By careful analysis of the associated system of Riccati equations, we can study the implied risk premium of our class of measure change as a function of its parameters. The risk premium is defined as the difference between the forward price and the predicted spot price at maturity, and is a notion of great importance in commodity markets since it measures the price for entering a forward hedge position in the commodity (see e.g. Geman [13] for more on this). In particular, under rather mild assumptions on the parameters, we can show that the risk premium may change sign stochastically, and may be positive for short times to maturity and negative when maturity is farther out in time. This is a profile of the risk premium that one may expect in power markets based on both economical and empirical findings. Geman and Vasicek [14] argue that retailers in the power market may induce a hedging pressure by entering long positions in forwards to protect themselves against sudden price increases (spikes). This may lead to positive risk premia, whereas producers induce a negative premium in the long end of the forward curve since they hedge by selling their production. This economic argument for a positive premium in the short end is backed up by empirical evidence from the German power market found in Benth, Cartea and Kiesel [6]. In the geometric model, we show that the sign of the risk premium depends explicitly on the current level of the logarithmic spot price.
We recover the Esscher transform in a special case of our pricing measure. The Esscher transform is a popular tool for introducing a pricing measure in commodity markets, or, equivalently, to model the risk premium. For constant market prices of risk, which are defined as the shift in level of mean reversion, we preserve the affine structure of the model as well as the Lévy property of the driving noises of the two OU processes that we consider (indeed, the spot price dynamics is driven by a Brownian motion). We find such pricing measures in for example Lucia and Schwartz [20], Kolos and Ronn [19] and Schwartz and Smith [24]. We refer the reader to Benth, Šaltytė Benth and Koekebakker [5] for a thorough discussion and references to the application of Esscher transform in power and related markets. We note that the Esscher transform was first introduced and applied to insurance as a tool to model the premium charged for covering a given risk exposure and later adopted in pricing in incomplete financial markets (see Gerber and Shiu [15]). In many ways, in markets where the underlying commodity is not storable (that is, cannot be traded in a portfolio), the pricing of forwards and futures can be viewed as an exercise in determining an insurance premium. Our more general change of measure is still structure preserving, however, risk is priced also in the sense that one slows down the speed of mean reversion. Such a reduction allow the random fluctuations of the spot and the stochastic volatility last longer under the pricing measure than under the objective probability, and thus spreads out the risk.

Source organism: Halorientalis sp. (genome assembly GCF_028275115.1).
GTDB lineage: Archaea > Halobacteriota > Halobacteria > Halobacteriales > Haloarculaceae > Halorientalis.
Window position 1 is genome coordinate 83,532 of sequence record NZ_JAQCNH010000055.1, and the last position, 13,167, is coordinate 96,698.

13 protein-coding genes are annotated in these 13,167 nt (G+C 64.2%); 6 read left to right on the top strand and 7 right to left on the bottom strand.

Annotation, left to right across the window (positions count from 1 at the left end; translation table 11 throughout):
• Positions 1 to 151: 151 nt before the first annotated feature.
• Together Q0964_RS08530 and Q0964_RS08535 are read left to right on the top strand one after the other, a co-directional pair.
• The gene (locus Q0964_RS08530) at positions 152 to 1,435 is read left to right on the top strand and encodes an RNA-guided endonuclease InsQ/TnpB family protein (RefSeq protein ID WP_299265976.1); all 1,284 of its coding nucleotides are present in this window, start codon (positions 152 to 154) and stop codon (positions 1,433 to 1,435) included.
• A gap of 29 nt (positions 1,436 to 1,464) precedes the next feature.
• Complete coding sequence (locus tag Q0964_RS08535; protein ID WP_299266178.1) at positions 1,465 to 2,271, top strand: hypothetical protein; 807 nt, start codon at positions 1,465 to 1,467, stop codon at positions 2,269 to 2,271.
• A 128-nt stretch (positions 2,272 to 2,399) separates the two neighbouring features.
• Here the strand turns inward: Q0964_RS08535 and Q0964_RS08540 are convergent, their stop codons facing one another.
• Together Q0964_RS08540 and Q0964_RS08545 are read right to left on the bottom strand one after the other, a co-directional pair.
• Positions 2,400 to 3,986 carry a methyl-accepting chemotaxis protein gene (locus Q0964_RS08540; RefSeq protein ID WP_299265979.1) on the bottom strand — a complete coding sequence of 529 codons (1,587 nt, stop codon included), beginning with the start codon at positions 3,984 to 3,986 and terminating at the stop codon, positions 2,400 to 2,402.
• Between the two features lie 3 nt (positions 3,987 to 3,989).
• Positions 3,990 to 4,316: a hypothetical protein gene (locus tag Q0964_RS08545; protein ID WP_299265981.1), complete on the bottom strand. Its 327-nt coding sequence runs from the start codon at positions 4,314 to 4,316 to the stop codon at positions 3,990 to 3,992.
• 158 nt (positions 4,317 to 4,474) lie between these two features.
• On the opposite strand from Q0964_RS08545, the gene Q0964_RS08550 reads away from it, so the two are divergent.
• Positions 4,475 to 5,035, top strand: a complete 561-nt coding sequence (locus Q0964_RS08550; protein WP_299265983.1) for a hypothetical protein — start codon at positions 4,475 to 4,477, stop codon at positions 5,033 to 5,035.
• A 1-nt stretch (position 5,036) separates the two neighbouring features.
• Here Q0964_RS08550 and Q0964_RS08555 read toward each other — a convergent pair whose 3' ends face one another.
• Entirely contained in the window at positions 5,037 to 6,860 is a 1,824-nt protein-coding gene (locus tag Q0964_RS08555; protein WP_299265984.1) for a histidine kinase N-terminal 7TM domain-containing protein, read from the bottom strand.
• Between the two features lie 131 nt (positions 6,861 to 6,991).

Although our analysis has a clear focus on the stylized facts of the risk premium in power markets, the proposed class of pricing measures is clearly also relevant in other commodity markets. As already mentioned, markets like weather and freight share some similarities with power in that the underlying ”spot” is not storable. Also in more classical commodity markets like oil and gas there are evidences of stochastic volatility and spot prices following a meanreversion dynamics, at least as a component of the spot. Moreover, in the arithmetic case our analysis relates to the concept of unspanned volatility in commodity markets, extensively studied by Trolle and Schwartz [25]. The forward price will not depend on the stochastic volatility factor, and hence one cannot hedge options by forwards alone. Interestingly, the corresponding geometric model will in fact span the stochastic volatility.
We present our results as follows. In the next Section we present the spot model, and follow up in Section 3 with introducing our pricing measure validating that this is indeed an equivalent probability. In Section 4 we derive forward prices under the arithmetic spot price model, and analyse the implied risk premium. Section 5 considers the corresponding forward prices and the implied risk premium for the geometric spot price model. Here we exploit the affine structure of the model to analyse the associated Riccati equation, and provide insight into the potential risk premium profiles that our setup can generate. Both Section 4 and 5 have numerous empirical examples.
2. Mathematical model
Suppose that is a complete filtered probability space, where is a fixed finite time horizon. On this probability space there are defined , a standard Wiener process, and a pure jump Lévy subordinator with finite expectation, that is a Lévy process with the following LévyItô representation where is a Poisson random measure with Lévy measure satisfying We shall suppose that and are independent of each other.